12 May 2021

Federal Treasurer, Mr Josh Frydenberg, handed down the 2021/ 22 Federal Budget at 7:30 pm (AEST) on Tuesday, 11 May 2021.

A stronger than expected economic recovery from the COVID-19 recession has resulted in a budget deficit of $161 billion, $52.7 billion lower than the government’s expected deficit. With the virus still a threat to the global and domestic economy, the Budget contains various measures to support businesses and individuals with job creation, incentives, tax relief and superannuation changes.

The full Budget papers are available at www.budget.gov.au and the Treasury ministers’ media releases are available at ministers.treasury.gov.au.

The aged care and social security highlights are set out below.

 

Increased funding for aged care

A total of $17.7 billion in funding will be provided for aged care initiatives in response to the Royal Commission on Aged Care Quality and Safety.

Key measures include:

  • Home care measures:
    • $6.5 billion over 4 years to release 80,000 additional home care packages over 2 years from 2021–22. This will bring the total number of home care packages to 275,598 by June 2023
    • $798.3 million to provide greater access to respite care services and payments to support carers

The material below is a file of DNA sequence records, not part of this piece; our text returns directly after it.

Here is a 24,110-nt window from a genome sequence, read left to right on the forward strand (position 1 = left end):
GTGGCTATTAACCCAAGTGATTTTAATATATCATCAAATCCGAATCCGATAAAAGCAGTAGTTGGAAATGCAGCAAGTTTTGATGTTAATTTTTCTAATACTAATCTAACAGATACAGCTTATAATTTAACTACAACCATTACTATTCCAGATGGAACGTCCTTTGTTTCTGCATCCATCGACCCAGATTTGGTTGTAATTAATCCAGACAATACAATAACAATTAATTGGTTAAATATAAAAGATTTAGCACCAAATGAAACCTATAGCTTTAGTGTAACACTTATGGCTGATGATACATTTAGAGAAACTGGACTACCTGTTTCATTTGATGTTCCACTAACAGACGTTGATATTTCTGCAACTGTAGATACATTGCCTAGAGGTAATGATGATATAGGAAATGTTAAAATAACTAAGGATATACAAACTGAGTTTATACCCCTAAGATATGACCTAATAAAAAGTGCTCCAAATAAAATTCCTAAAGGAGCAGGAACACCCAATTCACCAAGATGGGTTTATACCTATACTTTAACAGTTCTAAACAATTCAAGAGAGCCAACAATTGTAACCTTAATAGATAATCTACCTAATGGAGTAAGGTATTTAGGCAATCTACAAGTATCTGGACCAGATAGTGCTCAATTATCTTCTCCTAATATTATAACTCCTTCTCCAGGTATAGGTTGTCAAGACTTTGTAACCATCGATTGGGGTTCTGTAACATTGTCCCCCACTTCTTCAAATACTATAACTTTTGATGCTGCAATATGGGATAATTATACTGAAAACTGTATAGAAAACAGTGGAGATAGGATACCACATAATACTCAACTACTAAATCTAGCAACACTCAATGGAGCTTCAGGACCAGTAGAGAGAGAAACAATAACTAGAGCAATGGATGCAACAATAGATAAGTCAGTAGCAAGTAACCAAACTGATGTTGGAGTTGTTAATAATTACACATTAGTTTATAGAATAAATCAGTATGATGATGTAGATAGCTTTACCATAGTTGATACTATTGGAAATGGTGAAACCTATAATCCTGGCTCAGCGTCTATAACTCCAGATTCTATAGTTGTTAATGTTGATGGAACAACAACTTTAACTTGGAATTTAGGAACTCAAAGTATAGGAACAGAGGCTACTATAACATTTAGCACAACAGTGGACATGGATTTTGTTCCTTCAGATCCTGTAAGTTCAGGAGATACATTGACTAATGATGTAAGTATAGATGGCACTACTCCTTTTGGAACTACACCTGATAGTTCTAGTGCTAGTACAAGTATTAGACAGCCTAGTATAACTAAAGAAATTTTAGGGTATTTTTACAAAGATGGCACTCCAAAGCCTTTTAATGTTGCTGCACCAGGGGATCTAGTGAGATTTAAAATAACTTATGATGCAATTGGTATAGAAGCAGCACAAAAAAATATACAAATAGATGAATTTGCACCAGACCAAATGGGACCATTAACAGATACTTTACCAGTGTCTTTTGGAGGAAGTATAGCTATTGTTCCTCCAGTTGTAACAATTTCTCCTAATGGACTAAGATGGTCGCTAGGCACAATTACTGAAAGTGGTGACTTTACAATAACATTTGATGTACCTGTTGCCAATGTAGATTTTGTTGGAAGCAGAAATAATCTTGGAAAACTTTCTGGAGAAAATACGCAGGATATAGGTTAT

• $272.5 million over 4 years to support senior Australians to access information about aged care, navigate the aged care system and connect to services through the introduction of dedicated face-to-face services
    • $28.5 million in 2021–22 to ensure the continued operation of My Aged Care.
  • Residential care measures:
    • $365.7 million to improve access to primary care and other health services in residential aged care, and additional investment in digital and face-to-face assistance to make it easier to navigate the aged care system
    • $200.1 million to introduce a new star rating system to provide senior Australians, their families and carers with information to make comparisons on quality and safety performance of aged care providers
    • $3.9 billion over 4 years from 2021–22 to increase the amount of front line care (care minutes) delivered to 240,000 aged care residents and 67,000 who access respite services, by 1 October 2023. This will be mandated at 200 minutes per day, including 40 minutes with a registered nurse
    • $3.2 billion to support aged care providers to deliver better care and services through a new government-funded basic daily fee supplement of $10 per resident per day, while continuing the 30% increase in the homelessness and viability supplements
    • $189.3 million over 4 years from 2020–21 to implement the new funding model, the Australian National Aged Care Classification (AN-ACC)
    • $49.1 million for the current independent hospital pricing authority to help ensure that aged care funding is directly related to the cost of care.

There will also be funding allocated to increase the aged care workforce and improve access to aged care services for individuals in regional and remote areas.